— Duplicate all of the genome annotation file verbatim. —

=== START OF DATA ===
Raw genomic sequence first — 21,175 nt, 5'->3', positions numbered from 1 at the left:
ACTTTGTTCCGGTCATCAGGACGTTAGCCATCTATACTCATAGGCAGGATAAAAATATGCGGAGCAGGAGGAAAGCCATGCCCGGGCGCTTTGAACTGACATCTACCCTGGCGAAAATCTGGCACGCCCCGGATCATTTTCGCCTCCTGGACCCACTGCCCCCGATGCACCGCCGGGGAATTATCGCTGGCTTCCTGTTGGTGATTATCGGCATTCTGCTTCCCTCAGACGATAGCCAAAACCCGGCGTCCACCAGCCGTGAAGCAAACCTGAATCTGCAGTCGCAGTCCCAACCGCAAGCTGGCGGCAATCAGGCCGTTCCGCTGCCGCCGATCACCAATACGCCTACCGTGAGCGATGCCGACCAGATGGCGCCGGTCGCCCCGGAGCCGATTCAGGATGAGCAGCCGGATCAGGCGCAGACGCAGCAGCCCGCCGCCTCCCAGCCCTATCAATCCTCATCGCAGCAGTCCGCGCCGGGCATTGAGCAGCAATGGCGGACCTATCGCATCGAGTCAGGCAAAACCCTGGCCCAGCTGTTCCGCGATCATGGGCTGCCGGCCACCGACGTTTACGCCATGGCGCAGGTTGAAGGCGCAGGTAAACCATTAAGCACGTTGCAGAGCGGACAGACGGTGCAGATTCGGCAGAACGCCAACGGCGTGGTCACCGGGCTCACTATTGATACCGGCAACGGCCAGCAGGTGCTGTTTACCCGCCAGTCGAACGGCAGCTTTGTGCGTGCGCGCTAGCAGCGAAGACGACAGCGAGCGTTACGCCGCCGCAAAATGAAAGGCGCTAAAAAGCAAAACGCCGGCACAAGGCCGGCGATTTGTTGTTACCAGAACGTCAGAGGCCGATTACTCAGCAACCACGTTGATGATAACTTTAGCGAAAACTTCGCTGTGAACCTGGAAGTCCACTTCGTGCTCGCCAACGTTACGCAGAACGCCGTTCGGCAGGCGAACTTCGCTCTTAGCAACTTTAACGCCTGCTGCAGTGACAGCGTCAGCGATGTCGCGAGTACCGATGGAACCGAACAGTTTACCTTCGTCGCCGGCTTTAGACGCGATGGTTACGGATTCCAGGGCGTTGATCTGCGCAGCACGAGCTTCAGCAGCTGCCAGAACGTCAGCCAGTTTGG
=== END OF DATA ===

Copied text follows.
Raw genomic sequence first — 21,175 nt, 5'->3', positions numbered from 1 at the left:
ACTTTGTTCCGGTCATCAGGACGTTAGCCATCTATACTCATAGGCAGGATAAAAATATGCGGAGCAGGAGGAAAGCCATGCCCGGGCGCTTTGAACTGACATCTACCCTGGCGAAAATCTGGCACGCCCCGGATCATTTTCGCCTCCTGGACCCACTGCCCCCGATGCACCGCCGGGGAATTATCGCTGGCTTCCTGTTGGTGATTATCGGCATTCTGCTTCCCTCAGACGATAGCCAAAACCCGGCGTCCACCAGCCGTGAAGCAAACCTGAATCTGCAGTCGCAGTCCCAACCGCAAGCTGGCGGCAATCAGGCCGTTCCGCTGCCGCCGATCACCAATACGCCTACCGTGAGCGATGCCGACCAGATGGCGCCGGTCGCCCCGGAGCCGATTCAGGATGAGCAGCCGGATCAGGCGCAGACGCAGCAGCCCGCCGCCTCCCAGCCCTATCAATCCTCATCGCAGCAGTCCGCGCCGGGCATTGAGCAGCAATGGCGGACCTATCGCATCGAGTCAGGCAAAACCCTGGCCCAGCTGTTCCGCGATCATGGGCTGCCGGCCACCGACGTTTACGCCATGGCGCAGGTTGAAGGCGCAGGTAAACCATTAAGCACGTTGCAGAGCGGACAGACGGTGCAGATTCGGCAGAACGCCAACGGCGTGGTCACCGGGCTCACTATTGATACCGGCAACGGCCAGCAGGTGCTGTTTACCCGCCAGTCGAACGGCAGCTTTGTGCGTGCGCGCTAGCAGCGAAGACGACAGCGAGCGTTACGCCGCCGCAAAATGAAAGGCGCTAAAAAGCAAAACGCCGGCACAAGGCCGGCGATTTGTTGTTACCAGAACGTCAGAGGCCGATTACTCAGCAACCACGTTGATGATAACTTTAGCGAAAACTTCGCTGTGAACCTGGAAGTCCACTTCGTGCTCGCCAACGTTACGCAGAACGCCGTTCGGCAGGCGAACTTCGCTCTTAGCAACTTTAACGCCTGCTGCAGTGACAGCGTCAGCGATGTCGCGAGTACCGATGGAACCGAACAGTTTACCTTCGTCGCCGGCTTTAGACGCGATGGTTACGGATTCCAGGGCGTTGATCTGCGCAGCACGAGCTTCAGCAGCTGCCAGAACGTCAGCCAGTTTGG